ANIMAL RESEARCH CONSULTING
A Boston area academic research institution with an existing AAALAC accredited and OLAW assured animal facility; was looking for services to assit them with start up of a new facility and the shutdown of the existing facility.
The challenges were performance issues with staff, preparing unique research colonies for quarantine and rederivation, transfer of animals between institutions on a biweekly basis, training and coordination of the staff reductions and keeping research on tract during this transition period. The old facility closed in December 2009 and the new one ASBL 2/3 opened. Rederivations and shipping to new facilities continued through the summer of 2009. Ultimately the client moved to a larger institutions animal care facility and closed the ABSL 2/3 facility..
A Cambridge Based biotech had enjoyed the luxury of a 10 year stable animal care staff for their animal facility. Due to family issues the animal care staff left the institution. This change highlighted two things: how difficult it is to get and keep good animal care staff, and it was an opportunity to move to an integrated model of animal care where the Animal Technician does both the husbandry and research with the animals. Michele was contacted to provide hands on training in husbandry, regulations, animal welfare and the high priority placed on it by the institution.The new staff had a variety of backgrounds but no lab animal experience. In the early stages Michele was on site weekly to provide training in clean/dirty side procedures, animal health checks, organizing daily work. Also providing hands on training in restraint, injections, gavage, and blood sampling. As the project has moved ahead Michele's role has moved into advice on the animal models and oversite/mentoring.
In 2003 a small C.R.O. Biotech Started in Cambridge MA. One of their scientific colleagues suggested they contact Michele Cunneen.
The company was evaluating start up space for a small lab and animal facility(1500-2000 sq feet inclusive) to perform bench work and house hamsters, rats and mice. Several locations were identified and toured. Michele provided input into the pros and cons of each site. Also some rough concept drawing for retrofitting traditional unused lab space into animal facility space to allow for price comparison different types of space available. Ultimately space in a technology building was selected with a common glass wash area and a small 10' by 16' room to be used as animal holding. The final move in to the space required sourcing a cabinet washer and getting buy in from property owners to install it in the shared space. A unique vent rack solution allowed for the housing of all the animals in one rack in one space.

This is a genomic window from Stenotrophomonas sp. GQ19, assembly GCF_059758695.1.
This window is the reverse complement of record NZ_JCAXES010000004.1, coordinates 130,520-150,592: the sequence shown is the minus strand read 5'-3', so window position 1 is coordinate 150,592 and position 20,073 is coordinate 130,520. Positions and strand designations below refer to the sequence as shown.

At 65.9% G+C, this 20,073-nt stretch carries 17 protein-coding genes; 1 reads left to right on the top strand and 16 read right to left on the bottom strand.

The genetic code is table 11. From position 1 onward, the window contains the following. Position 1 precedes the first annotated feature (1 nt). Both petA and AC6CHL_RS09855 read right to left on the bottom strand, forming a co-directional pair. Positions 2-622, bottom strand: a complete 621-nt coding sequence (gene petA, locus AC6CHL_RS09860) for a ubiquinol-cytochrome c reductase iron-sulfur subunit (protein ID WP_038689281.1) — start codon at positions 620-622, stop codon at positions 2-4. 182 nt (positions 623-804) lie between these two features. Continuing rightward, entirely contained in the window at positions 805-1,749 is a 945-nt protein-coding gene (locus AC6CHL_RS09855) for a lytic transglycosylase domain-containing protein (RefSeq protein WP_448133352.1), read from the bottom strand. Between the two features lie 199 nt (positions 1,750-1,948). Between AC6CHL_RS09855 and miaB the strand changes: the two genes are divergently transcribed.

The client was connected to all the local vendors for food, bedding and animals. The continuing services provided were; consulting veterinarians, hands on technical training, IACUC coordination and monthly operational supervision. The client, one year later got its AAALAC Accreditation. Michele maintains that relationship today. Since start up the company has moved to larger suburban space which required gutting an unoccupied lab space and converting it into an AAALAC accreditable animal facility. Since the move the company has been successful enough to renovate to double its animal care space only 9 months after move in, adding surgical and procedure areas by renovating an adjacent office area. Michele's design plan allowed for the use of modular walls and modest HVAC upgrades to bring the project in around 100 dollars a square foot. The new space was site visited by AAALAC in April 2008. The client has continued to expand with Michele designing a behavioral space and continuing to serve as IACUC Coordination and operational consultant. The Institution continues its full accreditation.